Saturday, July 09, 2016

FYI: It's the end of the world as we know it

All of these new-fangled technologiestexting, emojis, email, social networking and the likeare destroying our ability to communicate. They're making it impossible for young people to concentrate, to speak and write grammatically, and to communicate effectively; in the end, they're doing serious harm to the very language itself.

 Or so say many. As one teacher complained about his students, “They use ‘cuz’ instead of ‘because,’ and IDK instead of ‘I don’t know.’ They’re shortening their lingo instead of using proper English." (I'll just point out that "lingo" is itself a shortened term derived from Portuguese via the Latin Lingua Franca.)

Jacquie Ream, a former teacher and the author of K.I.S.S.: Keep It Short and Simple, noted, “We have a whole generation being raised without communication skills.” She and others contend that texting is destroying the way young people think and write.

And yet, the destruction seems awfully . . . slow. Technology has apparently been ruining the language for quite a while now—many dozens or hundreds or even thousands of years. And yet here we (and it) still are. You would think that, by now, technology would have succeeded in destroying the language. Perhaps it needs to work harder; apparently, destroying a language—or our ability to use a language—is not as easy as it looks.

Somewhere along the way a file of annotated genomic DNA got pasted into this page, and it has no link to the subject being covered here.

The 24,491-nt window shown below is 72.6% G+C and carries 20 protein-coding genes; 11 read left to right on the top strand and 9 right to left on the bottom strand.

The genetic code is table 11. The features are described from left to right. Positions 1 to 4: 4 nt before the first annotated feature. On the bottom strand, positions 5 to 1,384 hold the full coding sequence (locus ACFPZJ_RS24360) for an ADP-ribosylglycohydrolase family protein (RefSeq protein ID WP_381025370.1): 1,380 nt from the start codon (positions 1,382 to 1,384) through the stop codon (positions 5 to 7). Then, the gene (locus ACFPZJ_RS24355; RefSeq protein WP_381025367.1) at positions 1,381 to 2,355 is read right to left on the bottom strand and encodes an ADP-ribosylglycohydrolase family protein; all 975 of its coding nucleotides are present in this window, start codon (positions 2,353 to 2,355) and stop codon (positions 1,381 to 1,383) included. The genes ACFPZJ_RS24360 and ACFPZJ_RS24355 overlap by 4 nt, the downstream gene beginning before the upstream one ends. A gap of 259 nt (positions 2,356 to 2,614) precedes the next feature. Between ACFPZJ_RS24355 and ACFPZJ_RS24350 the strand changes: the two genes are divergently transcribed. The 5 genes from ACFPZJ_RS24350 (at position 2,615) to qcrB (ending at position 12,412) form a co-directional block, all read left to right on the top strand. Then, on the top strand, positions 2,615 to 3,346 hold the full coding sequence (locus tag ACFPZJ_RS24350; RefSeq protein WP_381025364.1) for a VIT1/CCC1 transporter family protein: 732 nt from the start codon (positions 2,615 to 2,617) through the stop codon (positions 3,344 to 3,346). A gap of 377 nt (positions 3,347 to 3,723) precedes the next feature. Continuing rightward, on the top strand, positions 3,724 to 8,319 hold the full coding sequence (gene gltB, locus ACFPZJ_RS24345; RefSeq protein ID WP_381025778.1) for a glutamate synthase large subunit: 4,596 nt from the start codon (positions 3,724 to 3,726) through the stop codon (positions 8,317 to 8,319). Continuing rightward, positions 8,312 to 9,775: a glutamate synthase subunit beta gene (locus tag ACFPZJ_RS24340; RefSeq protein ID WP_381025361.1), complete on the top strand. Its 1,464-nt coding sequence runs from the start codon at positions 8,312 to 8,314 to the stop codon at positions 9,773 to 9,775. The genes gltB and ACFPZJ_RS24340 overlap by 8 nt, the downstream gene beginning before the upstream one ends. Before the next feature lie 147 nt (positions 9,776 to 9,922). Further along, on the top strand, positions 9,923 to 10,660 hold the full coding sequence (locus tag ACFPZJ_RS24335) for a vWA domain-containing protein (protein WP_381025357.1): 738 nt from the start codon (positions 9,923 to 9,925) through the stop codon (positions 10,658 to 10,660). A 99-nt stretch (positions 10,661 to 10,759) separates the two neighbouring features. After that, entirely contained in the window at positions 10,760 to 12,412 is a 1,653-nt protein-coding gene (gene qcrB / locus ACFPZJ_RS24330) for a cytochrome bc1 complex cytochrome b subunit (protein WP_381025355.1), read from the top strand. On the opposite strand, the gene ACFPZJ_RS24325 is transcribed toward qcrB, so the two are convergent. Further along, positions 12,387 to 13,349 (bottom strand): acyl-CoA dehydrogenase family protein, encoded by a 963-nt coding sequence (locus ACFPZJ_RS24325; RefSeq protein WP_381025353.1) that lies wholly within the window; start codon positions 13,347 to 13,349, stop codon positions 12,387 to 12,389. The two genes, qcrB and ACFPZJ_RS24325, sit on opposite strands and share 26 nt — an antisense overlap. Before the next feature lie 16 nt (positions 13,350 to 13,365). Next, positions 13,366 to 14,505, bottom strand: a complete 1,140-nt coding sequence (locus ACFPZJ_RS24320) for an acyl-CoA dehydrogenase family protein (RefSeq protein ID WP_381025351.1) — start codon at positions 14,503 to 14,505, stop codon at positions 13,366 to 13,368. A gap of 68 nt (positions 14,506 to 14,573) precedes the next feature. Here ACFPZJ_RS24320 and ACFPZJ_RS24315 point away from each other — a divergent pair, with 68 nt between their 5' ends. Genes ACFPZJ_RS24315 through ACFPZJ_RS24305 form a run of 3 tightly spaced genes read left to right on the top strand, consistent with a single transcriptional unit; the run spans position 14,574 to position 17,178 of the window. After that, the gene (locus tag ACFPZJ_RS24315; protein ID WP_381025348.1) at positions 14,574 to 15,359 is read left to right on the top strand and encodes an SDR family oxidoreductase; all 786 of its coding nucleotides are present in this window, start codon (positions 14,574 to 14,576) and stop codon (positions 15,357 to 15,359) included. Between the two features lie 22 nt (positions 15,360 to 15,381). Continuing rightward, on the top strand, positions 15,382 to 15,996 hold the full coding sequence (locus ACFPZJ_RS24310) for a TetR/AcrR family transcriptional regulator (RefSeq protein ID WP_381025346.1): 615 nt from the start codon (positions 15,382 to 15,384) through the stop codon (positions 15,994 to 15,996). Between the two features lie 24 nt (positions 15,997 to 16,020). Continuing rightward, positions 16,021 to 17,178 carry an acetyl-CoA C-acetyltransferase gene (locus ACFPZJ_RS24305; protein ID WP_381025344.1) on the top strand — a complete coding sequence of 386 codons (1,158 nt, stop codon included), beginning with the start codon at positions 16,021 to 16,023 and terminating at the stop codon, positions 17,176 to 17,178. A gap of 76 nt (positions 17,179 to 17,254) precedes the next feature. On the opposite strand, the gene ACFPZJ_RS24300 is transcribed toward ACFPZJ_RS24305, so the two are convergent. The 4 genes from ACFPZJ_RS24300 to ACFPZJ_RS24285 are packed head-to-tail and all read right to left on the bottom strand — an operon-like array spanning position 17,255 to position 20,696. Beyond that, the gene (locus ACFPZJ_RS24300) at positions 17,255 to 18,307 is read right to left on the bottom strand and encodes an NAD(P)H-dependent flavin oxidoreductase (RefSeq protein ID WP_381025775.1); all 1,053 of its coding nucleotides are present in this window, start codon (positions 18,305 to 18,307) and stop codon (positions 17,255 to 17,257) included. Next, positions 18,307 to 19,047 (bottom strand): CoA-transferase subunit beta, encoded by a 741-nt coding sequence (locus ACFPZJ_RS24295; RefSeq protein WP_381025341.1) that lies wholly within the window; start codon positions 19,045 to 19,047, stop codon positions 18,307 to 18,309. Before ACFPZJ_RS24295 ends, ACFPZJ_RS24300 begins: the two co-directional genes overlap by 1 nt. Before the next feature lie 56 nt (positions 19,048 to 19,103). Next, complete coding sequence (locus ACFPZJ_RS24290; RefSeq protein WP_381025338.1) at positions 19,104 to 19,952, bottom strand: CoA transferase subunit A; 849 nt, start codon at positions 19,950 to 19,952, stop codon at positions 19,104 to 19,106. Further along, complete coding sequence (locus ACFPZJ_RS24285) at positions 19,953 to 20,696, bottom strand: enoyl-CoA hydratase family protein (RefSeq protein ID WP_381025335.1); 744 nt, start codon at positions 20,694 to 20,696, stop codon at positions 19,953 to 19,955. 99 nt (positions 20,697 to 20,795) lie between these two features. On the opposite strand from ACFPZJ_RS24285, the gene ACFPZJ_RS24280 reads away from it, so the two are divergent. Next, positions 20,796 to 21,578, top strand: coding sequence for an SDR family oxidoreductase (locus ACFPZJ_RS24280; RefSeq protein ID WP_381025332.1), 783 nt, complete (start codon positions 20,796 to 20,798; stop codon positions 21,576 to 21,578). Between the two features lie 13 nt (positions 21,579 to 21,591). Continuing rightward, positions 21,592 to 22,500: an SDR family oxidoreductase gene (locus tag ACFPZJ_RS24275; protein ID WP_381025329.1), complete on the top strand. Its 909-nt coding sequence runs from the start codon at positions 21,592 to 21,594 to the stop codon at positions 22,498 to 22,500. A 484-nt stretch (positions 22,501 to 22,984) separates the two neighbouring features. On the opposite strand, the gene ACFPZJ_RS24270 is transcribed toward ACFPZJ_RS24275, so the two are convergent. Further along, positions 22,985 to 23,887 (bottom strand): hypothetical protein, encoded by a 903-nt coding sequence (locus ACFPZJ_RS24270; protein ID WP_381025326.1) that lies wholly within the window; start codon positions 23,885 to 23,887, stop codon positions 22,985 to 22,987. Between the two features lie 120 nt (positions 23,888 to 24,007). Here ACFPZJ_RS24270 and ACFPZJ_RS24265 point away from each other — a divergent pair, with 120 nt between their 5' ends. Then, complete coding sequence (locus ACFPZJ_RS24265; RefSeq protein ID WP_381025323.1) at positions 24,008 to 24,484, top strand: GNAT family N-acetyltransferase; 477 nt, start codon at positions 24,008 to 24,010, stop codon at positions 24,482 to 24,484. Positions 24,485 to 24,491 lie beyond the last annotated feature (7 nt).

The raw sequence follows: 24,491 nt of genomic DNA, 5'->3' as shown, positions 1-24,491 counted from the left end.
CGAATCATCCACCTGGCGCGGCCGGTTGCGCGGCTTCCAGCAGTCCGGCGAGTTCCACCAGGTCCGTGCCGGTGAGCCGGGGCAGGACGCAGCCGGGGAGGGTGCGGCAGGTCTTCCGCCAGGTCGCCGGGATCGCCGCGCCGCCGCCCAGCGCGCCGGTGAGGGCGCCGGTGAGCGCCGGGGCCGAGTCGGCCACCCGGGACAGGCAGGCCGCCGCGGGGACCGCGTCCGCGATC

There have always been plenty of critics ready to point out the dangers that new technologies pose to our ability to communicate and to think. And they have been ready for a very long time, beginning with the most foundational technologies—ones that predate the iPhone and texting and Facebook not by years, but by centuries.

Writing itself, for instance. In his Phaedrus, Plato has Socrates recounting a story in which the inventor of writing seeks a king's praise. But instead of praising him, the king says, “You have invented an elixir not of memory, but of reminding; and you offer your pupils the appearance of wisdom, not true wisdom, for they will read many things without instruction and will therefore seem to know many things, when they are for the most part ignorant.”

So, at least for some people, even the invention of writing horrified the older generation. It was, after all, a new technology, and one which completely altered the acquisition, storage, and dissemination of information. Talk about a game-changer—and you know how we old people hate change.

And that's always how it goes; the younger generation adopts new tools, while the older generation looks on aghast, certain that what they're witnessing presages the end of our ability to think, to work, to communicate.

These days we're fine with writing. In fact, it's the demise of writing we're worried about.

In another recent development, it turns out that the use of pictures (such as emoticons and emojis) to replace words confusesand perhaps angerssome people. British journalist and actress Maria McErlane told The New York Times that she was “deeply offended" by emoticons. "If anybody on Facebook sends me a message with a little smiley-frowny face ... I will de-friend them ... I find it lazy. Are your words not enough?” Ms. McErlane apparently has a very short temper and way too much time on her hands.

Invented in 1982 by Scott E. Fahlman, a computer science professor at Carnegie Mellon, the first emoticon was a sideways smiley face made up of a colon, a hyphen, and a right-parenthesis. It was created explicitly to add information to plain text messages, the underlying context of which might otherwise be misunderstood. (Was that a joke? Is he serious? Should I be angry? WHAT DID HE MEAN BY THAT?! OMG!)